As over 70% of emerging infectious diseases are caused by parasites or pathogens transmitted from animals to humans (leading to 'zoonotic'infections), a fundamental issues for public health is identifying the drivers leading to zoonotic diseases in humans. Cross-species transmission of infectious agents depends on numerous traits of hosts, their infectious agents, and environmental factors defining the external context of disease. Previous studies identifying predictors of cross-species transmission have been limited by a focus on single infectious diseases (e.g., rabies, Lyme disease) at restricted spatial scales, in part because large-scale analyses spanning numerous host species and infectious agents are precluded by the many complex interactions, autocorrelations, and sampling biases common in multivariate, high-dimensional data. The proposed research confronts these computational limitations through the innovative application of machine learning algorithms. Specifically, analyses will address three outstanding and interrelated questions in global health: (1) What characteristics signal a predisposition of mammalian host species to be reservoirs of zoonotic disease?;(2) What traits among infectious agents predict their potential to cause zoonotic infection?;(3) What are the most important environmental and anthropogenic predictors of zoonotic outbreaks globally? Analyses will apply a series of supervised, unsupervised and semi-supervised machine learning algorithms to new, global-scale databases containing biological, ecological, environmental, and anthropogenic data for three groups of mammalian hosts (primates, carnivores, and ungulates) and their zoonotic infectious agents. A long-term goal of this research is to empirically develop "rules of thumb" about zoonotic diseases by highlighting the key traits of mammalian hosts, infectious agents, and the environmental and human factors describing zoonotic outbreaks in recent history. Ultimately, research proposed herein will provide a basis for predicting the geographic locations, infectious agents, and animal reservoirs from which future zoonoses will emerge.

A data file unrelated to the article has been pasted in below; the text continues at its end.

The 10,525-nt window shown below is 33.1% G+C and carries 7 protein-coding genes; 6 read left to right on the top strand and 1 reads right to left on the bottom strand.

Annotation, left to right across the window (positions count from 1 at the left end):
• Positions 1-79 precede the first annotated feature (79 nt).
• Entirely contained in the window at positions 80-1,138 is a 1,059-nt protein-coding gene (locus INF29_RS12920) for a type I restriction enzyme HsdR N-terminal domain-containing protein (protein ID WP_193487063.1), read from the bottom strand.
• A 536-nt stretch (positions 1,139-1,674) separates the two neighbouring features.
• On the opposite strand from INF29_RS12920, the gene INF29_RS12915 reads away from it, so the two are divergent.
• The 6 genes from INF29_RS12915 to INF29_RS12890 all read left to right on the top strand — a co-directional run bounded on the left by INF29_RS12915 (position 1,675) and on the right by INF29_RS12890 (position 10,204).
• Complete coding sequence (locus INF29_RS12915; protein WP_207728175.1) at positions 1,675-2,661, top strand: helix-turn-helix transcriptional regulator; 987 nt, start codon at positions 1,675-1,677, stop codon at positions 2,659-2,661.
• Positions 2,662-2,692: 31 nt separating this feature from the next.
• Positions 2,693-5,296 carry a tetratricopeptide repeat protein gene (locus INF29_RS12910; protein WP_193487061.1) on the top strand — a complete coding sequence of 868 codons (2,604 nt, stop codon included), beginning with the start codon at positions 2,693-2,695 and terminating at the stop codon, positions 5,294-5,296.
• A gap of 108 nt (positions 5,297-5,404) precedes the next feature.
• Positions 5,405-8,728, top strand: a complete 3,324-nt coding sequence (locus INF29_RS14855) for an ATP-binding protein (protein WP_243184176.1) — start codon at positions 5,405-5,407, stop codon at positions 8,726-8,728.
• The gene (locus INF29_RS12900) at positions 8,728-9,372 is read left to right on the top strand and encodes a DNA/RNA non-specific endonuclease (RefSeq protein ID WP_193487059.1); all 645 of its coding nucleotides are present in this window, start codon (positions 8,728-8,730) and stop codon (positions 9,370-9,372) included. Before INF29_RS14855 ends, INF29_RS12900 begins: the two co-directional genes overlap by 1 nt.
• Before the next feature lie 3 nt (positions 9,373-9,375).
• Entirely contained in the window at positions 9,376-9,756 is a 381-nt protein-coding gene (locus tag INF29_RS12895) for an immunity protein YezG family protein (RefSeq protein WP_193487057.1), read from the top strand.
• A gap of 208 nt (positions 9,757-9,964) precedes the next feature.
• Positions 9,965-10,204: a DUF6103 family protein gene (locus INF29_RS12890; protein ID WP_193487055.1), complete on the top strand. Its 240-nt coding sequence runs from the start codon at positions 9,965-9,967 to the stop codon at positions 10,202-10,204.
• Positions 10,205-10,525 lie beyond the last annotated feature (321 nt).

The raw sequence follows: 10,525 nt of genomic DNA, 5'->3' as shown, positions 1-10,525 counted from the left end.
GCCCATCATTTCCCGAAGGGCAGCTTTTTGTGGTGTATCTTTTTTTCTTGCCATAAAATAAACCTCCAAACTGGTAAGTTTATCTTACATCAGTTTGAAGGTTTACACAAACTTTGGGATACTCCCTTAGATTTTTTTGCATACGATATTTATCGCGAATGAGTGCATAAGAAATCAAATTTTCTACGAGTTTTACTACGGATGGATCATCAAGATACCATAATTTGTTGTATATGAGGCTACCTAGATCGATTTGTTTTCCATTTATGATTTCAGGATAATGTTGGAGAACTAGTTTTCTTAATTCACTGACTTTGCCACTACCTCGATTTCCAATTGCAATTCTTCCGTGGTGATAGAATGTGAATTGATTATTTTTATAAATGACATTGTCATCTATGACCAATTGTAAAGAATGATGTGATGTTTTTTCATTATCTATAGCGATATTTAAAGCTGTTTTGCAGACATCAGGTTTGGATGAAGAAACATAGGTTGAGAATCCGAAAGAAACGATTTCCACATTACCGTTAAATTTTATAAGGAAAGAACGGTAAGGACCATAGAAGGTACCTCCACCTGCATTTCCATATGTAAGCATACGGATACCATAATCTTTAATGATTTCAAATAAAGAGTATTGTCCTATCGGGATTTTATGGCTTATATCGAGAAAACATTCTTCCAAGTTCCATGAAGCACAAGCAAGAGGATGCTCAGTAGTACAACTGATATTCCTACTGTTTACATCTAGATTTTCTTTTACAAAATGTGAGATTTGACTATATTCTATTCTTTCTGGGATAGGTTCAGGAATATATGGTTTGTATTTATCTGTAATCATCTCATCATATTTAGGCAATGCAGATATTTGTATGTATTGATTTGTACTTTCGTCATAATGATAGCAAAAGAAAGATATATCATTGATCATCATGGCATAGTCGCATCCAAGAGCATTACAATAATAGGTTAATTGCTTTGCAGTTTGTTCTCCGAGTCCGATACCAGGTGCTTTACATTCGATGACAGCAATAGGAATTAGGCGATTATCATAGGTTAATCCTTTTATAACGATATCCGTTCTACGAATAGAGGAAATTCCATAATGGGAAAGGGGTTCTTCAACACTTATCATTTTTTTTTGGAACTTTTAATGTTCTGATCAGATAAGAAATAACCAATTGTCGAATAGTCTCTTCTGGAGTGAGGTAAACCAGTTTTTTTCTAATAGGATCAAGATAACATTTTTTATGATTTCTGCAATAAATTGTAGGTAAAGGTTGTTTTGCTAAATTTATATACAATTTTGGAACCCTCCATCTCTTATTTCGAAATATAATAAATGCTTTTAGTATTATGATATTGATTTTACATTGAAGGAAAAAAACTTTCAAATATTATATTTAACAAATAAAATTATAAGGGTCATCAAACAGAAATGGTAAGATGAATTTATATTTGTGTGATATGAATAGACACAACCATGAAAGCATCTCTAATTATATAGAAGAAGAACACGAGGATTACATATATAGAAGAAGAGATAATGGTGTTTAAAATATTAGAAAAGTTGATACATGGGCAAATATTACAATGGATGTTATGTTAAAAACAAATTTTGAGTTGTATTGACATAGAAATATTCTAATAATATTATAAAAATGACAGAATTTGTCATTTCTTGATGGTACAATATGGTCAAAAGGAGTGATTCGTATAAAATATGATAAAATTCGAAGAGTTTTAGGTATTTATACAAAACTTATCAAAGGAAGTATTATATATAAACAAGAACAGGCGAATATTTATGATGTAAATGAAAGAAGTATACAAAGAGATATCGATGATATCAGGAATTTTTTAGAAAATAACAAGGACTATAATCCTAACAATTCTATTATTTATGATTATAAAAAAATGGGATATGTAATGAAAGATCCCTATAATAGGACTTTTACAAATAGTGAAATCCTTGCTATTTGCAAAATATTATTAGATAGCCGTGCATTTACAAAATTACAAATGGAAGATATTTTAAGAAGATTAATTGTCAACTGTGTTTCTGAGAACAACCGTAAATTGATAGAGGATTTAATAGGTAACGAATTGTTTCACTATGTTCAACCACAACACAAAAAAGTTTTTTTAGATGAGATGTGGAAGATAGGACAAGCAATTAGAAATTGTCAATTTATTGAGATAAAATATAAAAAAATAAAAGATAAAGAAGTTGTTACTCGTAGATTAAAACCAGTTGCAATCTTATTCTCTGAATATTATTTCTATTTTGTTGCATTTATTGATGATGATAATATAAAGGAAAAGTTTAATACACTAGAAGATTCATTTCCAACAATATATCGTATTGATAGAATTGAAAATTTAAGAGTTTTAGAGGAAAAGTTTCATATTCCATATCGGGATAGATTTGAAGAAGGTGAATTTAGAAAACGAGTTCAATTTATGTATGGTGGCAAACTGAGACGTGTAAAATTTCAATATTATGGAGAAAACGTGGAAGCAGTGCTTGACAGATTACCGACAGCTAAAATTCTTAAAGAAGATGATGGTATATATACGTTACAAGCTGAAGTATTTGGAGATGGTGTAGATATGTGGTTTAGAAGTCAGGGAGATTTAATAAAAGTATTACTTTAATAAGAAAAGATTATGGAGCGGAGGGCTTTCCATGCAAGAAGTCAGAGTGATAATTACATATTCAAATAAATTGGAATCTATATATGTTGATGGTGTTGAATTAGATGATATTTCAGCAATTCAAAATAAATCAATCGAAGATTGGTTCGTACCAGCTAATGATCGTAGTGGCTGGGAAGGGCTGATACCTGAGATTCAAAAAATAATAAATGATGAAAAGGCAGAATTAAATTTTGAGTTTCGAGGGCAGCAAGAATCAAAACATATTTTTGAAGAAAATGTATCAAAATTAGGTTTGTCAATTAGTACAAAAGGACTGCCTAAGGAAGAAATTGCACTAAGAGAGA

Public Health Relevance

This project proposes to investigate the factors driving zoonotic disease outbreaks and cross-species transmission from wild mammals into humans through the innovative application of machine learning algorithms to newly published data describing hundreds of infectious agents, their mammalian host species, human populations, and the global environment. Ultimately, this project aims to predict the locations and species from which future diseases will emerge, and is therefore directly relevant for the improvement of human health.

Agency
National Institute of Health (NIH)
Institute
National Institute of General Medical Sciences (NIGMS)
Type
Postdoctoral Individual National Research Service Award (F32)
Project #
5F32GM087811-02
Application #
8314607
Study Section
Special Emphasis Panel (ZRG1-F14-C (20))
Program Officer
Flicker, Paula F
Project Start
2011-07-11
Project End
2014-07-10
Budget Start
2012-07-11
Budget End
2013-07-10
Support Year
2
Fiscal Year
2012
Total Cost
$53,942
Indirect Cost
Name
University of Georgia
Department
None
Type
Other Domestic Higher Education
DUNS #
004315578
City
Athens
State
GA
Country
United States
Zip Code
30602